Physical Exam and History
Venous disease of the legs can be categorized according to the severity, cause, site, and specific abnormality using the CEAP classification. The elements of the CEAP classification are: Clinical severity (Grade 0-6, asymptomatic, symptomatic), Etiology (congenital, primary, secondary), Anatomical distribution (superficial, deep, perforator veins), and Pathophysiological dysfunction (reflux, obstruction).
Noninvasive studies are used to confirm the presence of venous insufficiency, define the anatomical distribution of venous insufficiency, and identify the presence of venous anomalies and venous thrombosis. Diagnostic ultrasound by a registered vascular technologist (RVT) should be used for initial evaluation and evaluation of treatment adequacy. Real-time US guidance is used during endovenous treatment. Having an experienced technologist is imperative as the initial diagnosis often depends on their ability to assess and show the correct disease state presented.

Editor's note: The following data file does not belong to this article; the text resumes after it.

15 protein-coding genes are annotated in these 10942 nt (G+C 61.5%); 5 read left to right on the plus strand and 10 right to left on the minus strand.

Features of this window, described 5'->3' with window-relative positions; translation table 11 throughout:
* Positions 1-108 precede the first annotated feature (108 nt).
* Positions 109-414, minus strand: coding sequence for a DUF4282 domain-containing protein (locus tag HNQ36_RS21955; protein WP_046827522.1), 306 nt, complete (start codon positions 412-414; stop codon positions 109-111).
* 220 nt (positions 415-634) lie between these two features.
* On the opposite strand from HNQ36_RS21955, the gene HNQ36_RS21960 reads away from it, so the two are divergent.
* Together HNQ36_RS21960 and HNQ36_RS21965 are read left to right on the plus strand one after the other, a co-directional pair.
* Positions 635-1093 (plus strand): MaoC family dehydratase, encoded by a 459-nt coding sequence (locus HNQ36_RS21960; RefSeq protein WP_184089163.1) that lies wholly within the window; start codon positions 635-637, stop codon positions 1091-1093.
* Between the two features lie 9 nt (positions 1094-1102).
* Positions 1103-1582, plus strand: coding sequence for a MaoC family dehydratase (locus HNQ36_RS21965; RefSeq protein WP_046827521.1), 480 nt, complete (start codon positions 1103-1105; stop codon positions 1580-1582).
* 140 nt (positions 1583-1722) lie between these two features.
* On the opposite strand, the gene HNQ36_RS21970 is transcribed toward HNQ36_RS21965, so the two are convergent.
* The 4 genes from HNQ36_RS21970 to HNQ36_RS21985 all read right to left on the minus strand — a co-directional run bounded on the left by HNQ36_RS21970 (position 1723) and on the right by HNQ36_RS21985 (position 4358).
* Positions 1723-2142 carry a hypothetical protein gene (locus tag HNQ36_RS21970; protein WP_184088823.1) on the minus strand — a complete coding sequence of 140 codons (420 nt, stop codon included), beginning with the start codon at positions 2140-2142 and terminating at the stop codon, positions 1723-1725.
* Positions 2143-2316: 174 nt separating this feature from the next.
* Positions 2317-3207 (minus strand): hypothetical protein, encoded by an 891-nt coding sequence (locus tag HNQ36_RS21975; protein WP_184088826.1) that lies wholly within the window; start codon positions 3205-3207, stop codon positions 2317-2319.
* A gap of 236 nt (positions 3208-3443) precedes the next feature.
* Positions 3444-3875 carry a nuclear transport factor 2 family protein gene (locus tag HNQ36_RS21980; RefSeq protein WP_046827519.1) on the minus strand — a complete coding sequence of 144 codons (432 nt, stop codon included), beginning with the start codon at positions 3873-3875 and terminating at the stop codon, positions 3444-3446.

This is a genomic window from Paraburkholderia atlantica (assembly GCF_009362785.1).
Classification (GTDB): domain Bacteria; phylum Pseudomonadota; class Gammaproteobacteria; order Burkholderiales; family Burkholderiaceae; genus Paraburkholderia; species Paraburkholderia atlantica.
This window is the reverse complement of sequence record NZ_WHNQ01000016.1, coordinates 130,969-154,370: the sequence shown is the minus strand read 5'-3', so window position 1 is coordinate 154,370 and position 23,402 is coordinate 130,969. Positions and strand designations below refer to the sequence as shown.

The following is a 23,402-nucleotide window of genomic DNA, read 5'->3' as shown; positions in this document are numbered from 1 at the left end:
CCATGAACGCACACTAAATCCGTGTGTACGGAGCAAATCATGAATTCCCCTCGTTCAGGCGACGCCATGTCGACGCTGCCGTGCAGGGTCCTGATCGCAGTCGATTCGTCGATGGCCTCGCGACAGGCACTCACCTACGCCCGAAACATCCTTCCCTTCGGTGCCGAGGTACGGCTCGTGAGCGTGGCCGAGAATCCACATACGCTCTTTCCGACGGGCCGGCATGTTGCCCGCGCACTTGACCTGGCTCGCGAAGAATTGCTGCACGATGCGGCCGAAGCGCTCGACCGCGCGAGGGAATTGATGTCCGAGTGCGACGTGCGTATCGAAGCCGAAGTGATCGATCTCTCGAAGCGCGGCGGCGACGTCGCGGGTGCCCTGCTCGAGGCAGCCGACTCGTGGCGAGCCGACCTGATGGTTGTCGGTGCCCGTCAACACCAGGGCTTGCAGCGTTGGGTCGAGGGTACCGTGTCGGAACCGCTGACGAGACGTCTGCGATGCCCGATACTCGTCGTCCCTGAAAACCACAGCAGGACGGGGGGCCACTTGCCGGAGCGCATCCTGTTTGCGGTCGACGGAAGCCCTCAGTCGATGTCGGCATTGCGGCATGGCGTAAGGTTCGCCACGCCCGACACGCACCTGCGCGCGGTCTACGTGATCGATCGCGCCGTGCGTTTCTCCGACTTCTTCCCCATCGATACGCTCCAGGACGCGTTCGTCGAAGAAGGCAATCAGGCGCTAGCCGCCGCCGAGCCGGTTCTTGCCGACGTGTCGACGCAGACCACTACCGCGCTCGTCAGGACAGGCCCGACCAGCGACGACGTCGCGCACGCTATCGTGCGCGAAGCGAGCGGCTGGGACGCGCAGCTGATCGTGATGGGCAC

Graduated compression stockings are used to control venous insufficiency symptoms. They provide external support that can constrict dilated veins and restore competence to incompetent valves. Compression stockings are particularly helpful during pregnancy, and they are frequently used following venous ablation. They come in many different styles, sizes and compression ranges. It is beneficial to be fitted by someone who is an expert in compression garments.